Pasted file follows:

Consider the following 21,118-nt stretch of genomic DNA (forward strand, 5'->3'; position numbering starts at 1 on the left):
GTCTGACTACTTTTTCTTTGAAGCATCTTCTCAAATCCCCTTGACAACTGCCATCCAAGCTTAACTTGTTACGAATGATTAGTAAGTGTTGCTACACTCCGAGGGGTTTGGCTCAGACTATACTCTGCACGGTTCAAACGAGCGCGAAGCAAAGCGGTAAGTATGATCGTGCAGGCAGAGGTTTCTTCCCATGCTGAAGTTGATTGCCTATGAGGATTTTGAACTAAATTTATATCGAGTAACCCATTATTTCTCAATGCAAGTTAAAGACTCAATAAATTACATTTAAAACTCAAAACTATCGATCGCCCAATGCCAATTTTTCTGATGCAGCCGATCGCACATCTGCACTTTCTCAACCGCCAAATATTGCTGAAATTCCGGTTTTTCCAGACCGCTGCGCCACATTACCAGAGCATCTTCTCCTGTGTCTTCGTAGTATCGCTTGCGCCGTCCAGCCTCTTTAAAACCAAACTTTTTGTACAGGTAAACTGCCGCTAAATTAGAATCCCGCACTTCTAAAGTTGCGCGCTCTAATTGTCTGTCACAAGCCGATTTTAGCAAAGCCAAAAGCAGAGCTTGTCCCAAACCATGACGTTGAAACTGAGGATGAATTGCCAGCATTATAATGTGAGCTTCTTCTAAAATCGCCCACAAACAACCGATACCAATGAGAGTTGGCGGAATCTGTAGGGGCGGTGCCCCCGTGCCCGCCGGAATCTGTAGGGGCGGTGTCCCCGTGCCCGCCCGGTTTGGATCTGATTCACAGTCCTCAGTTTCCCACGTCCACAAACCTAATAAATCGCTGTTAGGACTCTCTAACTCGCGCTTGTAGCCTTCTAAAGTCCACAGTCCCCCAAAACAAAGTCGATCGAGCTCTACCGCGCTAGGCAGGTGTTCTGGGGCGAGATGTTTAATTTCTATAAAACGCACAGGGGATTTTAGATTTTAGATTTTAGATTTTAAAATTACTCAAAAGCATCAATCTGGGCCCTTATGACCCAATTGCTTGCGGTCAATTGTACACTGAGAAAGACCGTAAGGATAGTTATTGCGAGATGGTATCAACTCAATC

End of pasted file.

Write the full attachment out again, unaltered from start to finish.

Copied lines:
Consider the following 21,118-nt stretch of genomic DNA (forward strand, 5'->3'; position numbering starts at 1 on the left):
GTCTGACTACTTTTTCTTTGAAGCATCTTCTCAAATCCCCTTGACAACTGCCATCCAAGCTTAACTTGTTACGAATGATTAGTAAGTGTTGCTACACTCCGAGGGGTTTGGCTCAGACTATACTCTGCACGGTTCAAACGAGCGCGAAGCAAAGCGGTAAGTATGATCGTGCAGGCAGAGGTTTCTTCCCATGCTGAAGTTGATTGCCTATGAGGATTTTGAACTAAATTTATATCGAGTAACCCATTATTTCTCAATGCAAGTTAAAGACTCAATAAATTACATTTAAAACTCAAAACTATCGATCGCCCAATGCCAATTTTTCTGATGCAGCCGATCGCACATCTGCACTTTCTCAACCGCCAAATATTGCTGAAATTCCGGTTTTTCCAGACCGCTGCGCCACATTACCAGAGCATCTTCTCCTGTGTCTTCGTAGTATCGCTTGCGCCGTCCAGCCTCTTTAAAACCAAACTTTTTGTACAGGTAAACTGCCGCTAAATTAGAATCCCGCACTTCTAAAGTTGCGCGCTCTAATTGTCTGTCACAAGCCGATTTTAGCAAAGCCAAAAGCAGAGCTTGTCCCAAACCATGACGTTGAAACTGAGGATGAATTGCCAGCATTATAATGTGAGCTTCTTCTAAAATCGCCCACAAACAACCGATACCAATGAGAGTTGGCGGAATCTGTAGGGGCGGTGCCCCCGTGCCCGCCGGAATCTGTAGGGGCGGTGTCCCCGTGCCCGCCCGGTTTGGATCTGATTCACAGTCCTCAGTTTCCCACGTCCACAAACCTAATAAATCGCTGTTAGGACTCTCTAACTCGCGCTTGTAGCCTTCTAAAGTCCACAGTCCCCCAAAACAAAGTCGATCGAGCTCTACCGCGCTAGGCAGGTGTTCTGGGGCGAGATGTTTAATTTCTATAAAACGCACAGGGGATTTTAGATTTTAGATTTTAGATTTTAAAATTACTCAAAAGCATCAATCTGGGCCCTTATGACCCAATTGCTTGCGGTCAATTGTACACTGAGAAAGACCGTAAGGATAGTTATTGCGAGATGGTATCAACTCAATC